It was a big week for indicted elected officials in the Rio Grande Valley, with one nearly landing the former president’s endorsement and the other announcing a reelection bid despite being accused of leading a voter fraud scheme to win his last election.
Texas Attorney General Ken Paxton, who is under federal indictment for securities fraud and under FBI investigation for a separate case involving abuse of power, visited the Rio Grande Valley on Wednesday to participate in a security briefing hosted by Gov. Greg Abbott and former President Donald Trump.
The governor and the president teamed up to promote Abbott’s push to have Texas build its own border wall. And while the event was supposed to focus on border issues, elections, whether past or future, were not far from their minds.
In fact, it was the first thing Trump mentioned when he was given the floor.
“Well governor, thank you very much. It was an honor to endorse you and strongly endorse you, highest and best endorsement. And I did notice your poll numbers are through the roof and I’m very happy,” he told Abbott, who is up for reelection in 2022. “And you’ve done a great job….”
At one point, the president appeared to indicate Paxton would soon have his official support, too.
“I’ll tell you what, good luck Ken, and I know you have a race, a little race coming up, huh? And I’ll be making an endorsement of somebody in the very near future,” the former president said. “How many people are running against you Ken?”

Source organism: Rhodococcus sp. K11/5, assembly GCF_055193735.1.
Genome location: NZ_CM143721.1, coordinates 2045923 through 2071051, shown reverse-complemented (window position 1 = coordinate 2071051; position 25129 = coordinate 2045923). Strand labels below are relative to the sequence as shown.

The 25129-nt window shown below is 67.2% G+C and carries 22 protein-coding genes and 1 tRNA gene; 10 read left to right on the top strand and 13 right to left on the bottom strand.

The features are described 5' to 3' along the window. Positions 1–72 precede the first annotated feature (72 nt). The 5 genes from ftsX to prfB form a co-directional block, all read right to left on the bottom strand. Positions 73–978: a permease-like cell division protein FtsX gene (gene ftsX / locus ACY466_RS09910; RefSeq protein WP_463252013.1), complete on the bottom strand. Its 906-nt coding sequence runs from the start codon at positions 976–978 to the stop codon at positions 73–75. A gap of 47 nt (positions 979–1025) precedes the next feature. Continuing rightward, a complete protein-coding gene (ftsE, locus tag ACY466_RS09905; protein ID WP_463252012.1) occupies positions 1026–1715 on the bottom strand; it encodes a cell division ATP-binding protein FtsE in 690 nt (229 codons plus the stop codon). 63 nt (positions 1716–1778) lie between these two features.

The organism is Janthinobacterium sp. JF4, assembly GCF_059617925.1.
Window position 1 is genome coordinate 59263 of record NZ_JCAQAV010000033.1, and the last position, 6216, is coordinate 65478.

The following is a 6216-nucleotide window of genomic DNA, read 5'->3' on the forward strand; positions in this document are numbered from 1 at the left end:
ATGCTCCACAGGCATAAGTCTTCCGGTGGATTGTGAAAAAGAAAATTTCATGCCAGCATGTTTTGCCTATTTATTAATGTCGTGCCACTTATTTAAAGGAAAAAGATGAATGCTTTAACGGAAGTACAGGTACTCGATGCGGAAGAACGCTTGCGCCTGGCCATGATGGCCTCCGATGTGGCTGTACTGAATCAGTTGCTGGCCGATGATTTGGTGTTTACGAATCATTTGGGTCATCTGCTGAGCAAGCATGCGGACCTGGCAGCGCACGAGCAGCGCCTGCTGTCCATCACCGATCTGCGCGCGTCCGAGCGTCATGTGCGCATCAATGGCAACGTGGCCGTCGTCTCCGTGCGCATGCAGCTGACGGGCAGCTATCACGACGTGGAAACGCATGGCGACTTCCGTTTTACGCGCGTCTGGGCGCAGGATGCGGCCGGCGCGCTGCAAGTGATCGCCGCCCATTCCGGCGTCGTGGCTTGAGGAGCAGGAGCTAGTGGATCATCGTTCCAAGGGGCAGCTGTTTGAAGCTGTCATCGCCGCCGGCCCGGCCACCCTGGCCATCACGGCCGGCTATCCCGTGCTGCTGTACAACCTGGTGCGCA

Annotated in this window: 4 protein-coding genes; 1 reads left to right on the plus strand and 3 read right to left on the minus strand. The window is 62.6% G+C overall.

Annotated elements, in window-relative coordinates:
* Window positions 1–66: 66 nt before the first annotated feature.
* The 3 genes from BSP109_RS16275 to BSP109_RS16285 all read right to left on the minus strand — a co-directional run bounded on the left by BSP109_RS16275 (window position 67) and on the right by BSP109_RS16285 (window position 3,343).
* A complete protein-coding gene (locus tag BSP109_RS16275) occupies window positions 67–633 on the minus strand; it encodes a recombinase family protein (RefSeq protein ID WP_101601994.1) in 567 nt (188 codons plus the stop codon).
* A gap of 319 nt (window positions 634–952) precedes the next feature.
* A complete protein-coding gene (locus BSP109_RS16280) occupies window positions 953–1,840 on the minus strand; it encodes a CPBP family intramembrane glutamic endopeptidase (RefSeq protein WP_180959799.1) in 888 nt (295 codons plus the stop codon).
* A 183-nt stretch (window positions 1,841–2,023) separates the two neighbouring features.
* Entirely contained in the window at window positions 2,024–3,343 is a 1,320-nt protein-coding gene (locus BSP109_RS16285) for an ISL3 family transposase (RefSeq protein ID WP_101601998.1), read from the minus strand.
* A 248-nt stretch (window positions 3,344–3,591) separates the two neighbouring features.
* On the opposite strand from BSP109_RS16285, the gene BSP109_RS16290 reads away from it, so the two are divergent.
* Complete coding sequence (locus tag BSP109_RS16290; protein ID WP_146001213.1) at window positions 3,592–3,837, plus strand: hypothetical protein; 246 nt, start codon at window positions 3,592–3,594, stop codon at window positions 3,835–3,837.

“Two,” Paxton replied.
“Two? That’s all?” Trump asked.
“That’s it,” Paxton said.
“Well, that’s not bad for you,” Trump said.
“No. We’re going to do fine,” Paxton responded.
Paxton has already shown his support to the former president, and it may have landed him in hot water.
After the 2020 presidential election, Paxton sued to overturn the results in Georgia, Michigan, Pennsylvania and Wisconsin. The U.S. Supreme Court threw his lawsuit out.
Now the Texas Bar Association is investigating whether his failed efforts to overturn the election based on bogus claims of voter fraud amounted to professional misconduct, the Associated Press previously reported.
Meanwhile, Trump continued with much of the same rhetoric involving alleged voted fraud.
“And we better get our elections straightened out because you’re going to have a runaway country. You’re going to have a banana republic, you’re going to have a third world country here pretty soon cause our elections are a mess,” he said.
Paxton is trying to fix that, at least at the local level.
His office investigated the 2017 Edinburg municipal race, which led to the arrest of Mayor Richard Molina, his wife Dahlia Molina and a slew of others who were charged with illegal voting, among other charges.
Those charges, however, do not appear to faze Molina, who announced Thursday — the day after Trump’s visit — that he is running again in November.
“The feedback that I’ve been getting from the public, honestly they haven’t even touched on it at all,” the mayor said about the charges against him. “Never was that an issue that was brought up by the residents that came (to Coffee with the Mayor).”
If elected, it wouldn’t be the first time a candidate under indictment wins office in Texas. After all, Paxton managed to do it in 2018.
In the U.S., the accused are considered innocent until proven guilty, and it remains unclear when either of them will face their day in court.
Editor’s Note: This article has been updated to reflect the fact Molina is facing state charges.